Chapter 5 studies the stand-alone principle on a wide variety of economic domains, such as one-input, one-output production with increasing or decreasing marginal costs and economies with public goods. For the latter, Moulin devotes sections to the stand-alone core, ratio equilibrium (first proposed by Kaneko), and the egalitarian equivalent solutions proposed by Moulin. The chapter ends with a section on public bads and other externalities and the usual long and stimulating exercise section. One of the most welcome aspects of this chapter is that it covers some issues of public economic theory that have so far been almost invisible to graduate textbooks, even those covering public finance.
In Chapter 6, Moulin shifts gears and presents a number of specific resource allocation mechanisms that operate on domains with externalities and/or public goods or bads: voting games to select levels of public goods or bads, voluntary contributions towards a public good, exploitation of a commons by means of three different mechanisms. The last of these mechanisms is the serial mechanism that Moulin has developed in collaboration with Scott Shenker. These mechanisms reach equilibrium outcomes that are not efficient but that may be considered second-best outcomes. Their strategic properties depend heavily on the presence of convexity of preferences and technology (and are undesirable in the absence of convexity). It also turns out that the stand-alone and no envy concepts play a major role in the discussion of the equilibria of these mechanisms.
Chapter 7, the last chapter of the book, provides a survey of the mathematical properties of the core and Shapley value in cooperative games in characteristic function form. This chapter is shorter and different in orientation than the previous ones, giving more attention to general mathematical results and less to examples. It is useful as a guide to how the analyses in the previous chapters relate to the more traditional (and voluminous) work on cooperative game theory.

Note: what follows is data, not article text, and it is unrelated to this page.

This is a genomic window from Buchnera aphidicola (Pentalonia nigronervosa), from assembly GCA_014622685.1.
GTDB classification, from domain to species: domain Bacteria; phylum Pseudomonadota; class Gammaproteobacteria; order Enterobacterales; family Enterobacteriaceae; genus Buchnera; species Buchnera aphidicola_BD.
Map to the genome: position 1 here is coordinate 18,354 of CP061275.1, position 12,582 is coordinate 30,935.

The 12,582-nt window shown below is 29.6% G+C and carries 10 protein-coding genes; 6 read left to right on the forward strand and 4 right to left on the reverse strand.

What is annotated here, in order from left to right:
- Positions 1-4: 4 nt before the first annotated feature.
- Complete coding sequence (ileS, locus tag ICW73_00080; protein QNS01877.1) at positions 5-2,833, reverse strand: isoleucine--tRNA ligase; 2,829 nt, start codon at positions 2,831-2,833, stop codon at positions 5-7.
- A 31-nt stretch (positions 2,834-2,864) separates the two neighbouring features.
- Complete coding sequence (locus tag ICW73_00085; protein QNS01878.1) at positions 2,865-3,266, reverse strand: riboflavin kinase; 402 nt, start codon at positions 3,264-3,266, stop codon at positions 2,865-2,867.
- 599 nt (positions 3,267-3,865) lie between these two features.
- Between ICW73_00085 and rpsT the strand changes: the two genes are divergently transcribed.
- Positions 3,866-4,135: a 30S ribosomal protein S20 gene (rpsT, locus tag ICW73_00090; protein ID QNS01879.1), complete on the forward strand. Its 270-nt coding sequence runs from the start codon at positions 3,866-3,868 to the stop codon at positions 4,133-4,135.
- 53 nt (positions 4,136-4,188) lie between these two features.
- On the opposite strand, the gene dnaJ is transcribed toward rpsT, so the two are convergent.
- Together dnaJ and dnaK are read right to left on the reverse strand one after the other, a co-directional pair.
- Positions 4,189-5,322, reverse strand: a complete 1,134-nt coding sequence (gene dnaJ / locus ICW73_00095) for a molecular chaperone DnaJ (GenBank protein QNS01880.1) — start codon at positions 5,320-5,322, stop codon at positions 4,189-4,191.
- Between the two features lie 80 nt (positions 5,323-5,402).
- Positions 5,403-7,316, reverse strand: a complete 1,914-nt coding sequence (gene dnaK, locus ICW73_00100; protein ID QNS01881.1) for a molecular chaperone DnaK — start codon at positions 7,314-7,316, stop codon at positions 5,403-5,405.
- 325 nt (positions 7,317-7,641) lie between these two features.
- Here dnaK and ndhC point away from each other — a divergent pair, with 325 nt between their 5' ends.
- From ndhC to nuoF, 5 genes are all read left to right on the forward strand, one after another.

I highly recommend the book as a complement to the main textbook used in first-year, second-semester graduate courses in microeconomics. I also feel it has a place on the shelves of every economist who does welfare economics in some form. There is no other source with such a lengthy treatment of models with indivisibilities and which gives such thoughtful consideration to issues of economic justice. Also, as I have noted above, Moulin uses exercises masterfully, and he consistently uses the simplest possible model that can illuminate an issue. He does not present competitive equilibrium as the be-all and end-all of economic analysis (which is the only way to obtain a true perspective of the real importance of competitive equilibrium in such analysis even when we don't postulate this importance a priori). There is only one reason that keeps me from making this book the main text in a graduate microeconomics course and that is the lack of coverage of the traditional topics of consumer theory, production theory, and noncooperative game theory and its applications to models with adverse selection and moral hazard. A new edition, incorporating a treatment of these issues of the same caliber as the issues already covered, could be a clear winner in the textbook game.
Gilles, Robert P., Dimitrios Diamantaras, and Pieter H. M. Ruys. 1996. Valuation, efficiency and cores in economies with costly trade. Working Paper No. 96-01, Virginia Polytechnic Institute.
Mas-Colell, Andreu, Michael D. Whinston, and Jerry R. Green. 1995. Microeconomic theory. New York: Oxford University Press.
Moulin, Herve. 1988. Axioms of cooperative decision making. Econometric Society Monograph 15. Cambridge, UK; New York: Cambridge University Press.
Popper, Karl R. 1966. The open society and its enemies. 5th edition, volume 1. Princeton, NJ: Princeton University Press.
Dimitrios Diamantaras Temple University
|Printer friendly Cite/link Email Feedback|
|Publication:||Southern Economic Journal|
|Article Type:||Book Review|
|Date:||Apr 1, 1998|
|Previous Article:||Competitive Governments: An Economic Theory of Politics and Public Finance.|
|Next Article:||Global Challenges.|